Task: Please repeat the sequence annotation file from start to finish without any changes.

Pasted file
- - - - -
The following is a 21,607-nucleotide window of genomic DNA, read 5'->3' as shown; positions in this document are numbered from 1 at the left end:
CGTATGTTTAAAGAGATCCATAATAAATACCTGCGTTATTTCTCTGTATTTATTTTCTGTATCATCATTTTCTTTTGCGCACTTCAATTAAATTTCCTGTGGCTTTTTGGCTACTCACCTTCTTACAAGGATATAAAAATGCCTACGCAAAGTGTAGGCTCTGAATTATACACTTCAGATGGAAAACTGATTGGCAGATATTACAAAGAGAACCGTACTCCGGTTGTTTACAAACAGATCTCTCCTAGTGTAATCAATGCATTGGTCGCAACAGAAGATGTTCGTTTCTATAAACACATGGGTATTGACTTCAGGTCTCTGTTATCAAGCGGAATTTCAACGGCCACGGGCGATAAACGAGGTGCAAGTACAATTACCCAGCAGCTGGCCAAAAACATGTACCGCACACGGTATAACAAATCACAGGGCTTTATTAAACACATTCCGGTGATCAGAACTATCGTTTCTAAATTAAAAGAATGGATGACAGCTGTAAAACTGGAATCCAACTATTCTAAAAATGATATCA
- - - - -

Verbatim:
The following is a 21,607-nucleotide window of genomic DNA, read 5'->3' as shown; positions in this document are numbered from 1 at the left end:
CGTATGTTTAAAGAGATCCATAATAAATACCTGCGTTATTTCTCTGTATTTATTTTCTGTATCATCATTTTCTTTTGCGCACTTCAATTAAATTTCCTGTGGCTTTTTGGCTACTCACCTTCTTACAAGGATATAAAAATGCCTACGCAAAGTGTAGGCTCTGAATTATACACTTCAGATGGAAAACTGATTGGCAGATATTACAAAGAGAACCGTACTCCGGTTGTTTACAAACAGATCTCTCCTAGTGTAATCAATGCATTGGTCGCAACAGAAGATGTTCGTTTCTATAAACACATGGGTATTGACTTCAGGTCTCTGTTATCAAGCGGAATTTCAACGGCCACGGGCGATAAACGAGGTGCAAGTACAATTACCCAGCAGCTGGCCAAAAACATGTACCGCACACGGTATAACAAATCACAGGGCTTTATTAAACACATTCCGGTGATCAGAACTATCGTTTCTAAATTAAAAGAATGGATGACAGCTGTAAAACTGGAATCCAACTATTCTAAAAATGATATCA